How To Do Things With Words
Sat Oct 30 – Tue Nov 9
Opening Reception: Mon Nov 1 6:00 – 8:00 pm
Arnold and Sheila Aronson Galleries
The Sheila C. Johnson Design Center
Parsons The New School for Design
66 5th Avenue at 13th Street
Organized by Melanie Crean
Art Work Project Descriptions:
The Shape of Change
Melanie Crean, 2007-2010
The Shape of Change is a series of projects that analyze the capacity of speech to produce personal and political change. Projects include Music for Shiloh, How My Son Learns to Speak of War, Conversations on the Line and The Anonymous Archives.
Music for Shiloh
Melanie Crean, 2010
Music For Shiloh is a musical score that investigates how language expresses desire and thus constitutes individual subjectivity, tracing how an infant can go from cooing to forming full sentences over a two year period. A series of one-minute of video clips, recorded every month for 24 months until the child is able to say “I love you”, is rotoscoped into a series of abstractions that lead to the creation of a musical score. The process emphasizes the profound nature of developing the capacity for speech in a two-year period, as reflected by the meticulous nature of archiving that act. This project serves very much as a personal, intimate counterpoint to the larger, more political form of The Anonymous Archive.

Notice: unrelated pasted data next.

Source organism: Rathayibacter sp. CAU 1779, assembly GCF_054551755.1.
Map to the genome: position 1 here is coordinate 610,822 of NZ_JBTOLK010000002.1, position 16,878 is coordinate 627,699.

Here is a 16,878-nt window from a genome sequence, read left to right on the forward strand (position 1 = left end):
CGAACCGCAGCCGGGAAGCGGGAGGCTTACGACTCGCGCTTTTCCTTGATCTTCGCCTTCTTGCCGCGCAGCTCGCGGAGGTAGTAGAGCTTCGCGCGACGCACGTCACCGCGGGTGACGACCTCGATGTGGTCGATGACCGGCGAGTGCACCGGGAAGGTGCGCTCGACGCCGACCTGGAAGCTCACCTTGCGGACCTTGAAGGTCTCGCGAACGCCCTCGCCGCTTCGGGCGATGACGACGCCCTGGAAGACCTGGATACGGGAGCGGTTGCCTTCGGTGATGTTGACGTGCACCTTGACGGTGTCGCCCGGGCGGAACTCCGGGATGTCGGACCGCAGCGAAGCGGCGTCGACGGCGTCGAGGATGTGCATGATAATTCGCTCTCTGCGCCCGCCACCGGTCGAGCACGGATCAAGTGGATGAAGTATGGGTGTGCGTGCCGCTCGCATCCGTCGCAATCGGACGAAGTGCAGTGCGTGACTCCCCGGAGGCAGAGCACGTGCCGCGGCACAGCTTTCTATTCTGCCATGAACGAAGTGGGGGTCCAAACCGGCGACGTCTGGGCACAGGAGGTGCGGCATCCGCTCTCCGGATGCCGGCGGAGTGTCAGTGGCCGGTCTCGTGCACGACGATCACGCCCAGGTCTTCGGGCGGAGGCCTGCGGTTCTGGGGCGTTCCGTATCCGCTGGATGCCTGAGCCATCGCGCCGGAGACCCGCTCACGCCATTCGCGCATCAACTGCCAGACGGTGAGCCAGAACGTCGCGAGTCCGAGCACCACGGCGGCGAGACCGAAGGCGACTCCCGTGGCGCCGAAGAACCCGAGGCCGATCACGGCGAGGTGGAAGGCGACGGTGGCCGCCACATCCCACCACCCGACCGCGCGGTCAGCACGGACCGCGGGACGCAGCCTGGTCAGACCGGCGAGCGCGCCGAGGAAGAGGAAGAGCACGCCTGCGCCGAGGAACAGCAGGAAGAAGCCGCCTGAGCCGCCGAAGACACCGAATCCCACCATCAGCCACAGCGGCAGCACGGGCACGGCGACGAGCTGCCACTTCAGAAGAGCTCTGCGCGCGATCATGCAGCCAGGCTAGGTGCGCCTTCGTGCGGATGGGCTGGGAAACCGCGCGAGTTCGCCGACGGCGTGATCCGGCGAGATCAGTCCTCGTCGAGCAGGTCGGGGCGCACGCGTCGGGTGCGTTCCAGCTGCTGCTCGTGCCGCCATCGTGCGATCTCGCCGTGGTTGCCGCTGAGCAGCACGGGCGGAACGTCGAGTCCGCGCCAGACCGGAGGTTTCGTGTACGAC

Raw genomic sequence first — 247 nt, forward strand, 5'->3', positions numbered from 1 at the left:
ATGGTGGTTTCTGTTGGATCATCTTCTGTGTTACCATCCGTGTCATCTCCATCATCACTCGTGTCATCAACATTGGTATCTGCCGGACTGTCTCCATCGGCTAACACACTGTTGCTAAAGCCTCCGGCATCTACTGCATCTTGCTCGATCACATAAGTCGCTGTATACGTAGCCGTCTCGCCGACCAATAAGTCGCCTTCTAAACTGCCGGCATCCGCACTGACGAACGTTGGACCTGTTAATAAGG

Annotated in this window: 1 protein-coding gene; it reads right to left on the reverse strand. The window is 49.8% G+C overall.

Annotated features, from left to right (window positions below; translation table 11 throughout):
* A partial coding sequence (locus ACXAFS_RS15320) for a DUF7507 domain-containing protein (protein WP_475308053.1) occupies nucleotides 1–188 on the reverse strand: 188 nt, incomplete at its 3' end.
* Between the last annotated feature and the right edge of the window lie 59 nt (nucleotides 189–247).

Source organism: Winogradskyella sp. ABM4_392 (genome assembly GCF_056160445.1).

How My Son Learns To Speak of War
Melanie Crean, ongoing
How My Son Learns to Speak of War explores the process of understanding and verbalizing conflict in a series of monthly interviews with the artist’s five year-old son. The project investigates when and how war is understood, where it is learned from, and how it is described. In kindergarten, there is great concern with power animals, robots and playground altercations, with vocabulary concerning wars in Iraq and Afghanistan slowly filtering in.
Conversations on the Line, 2010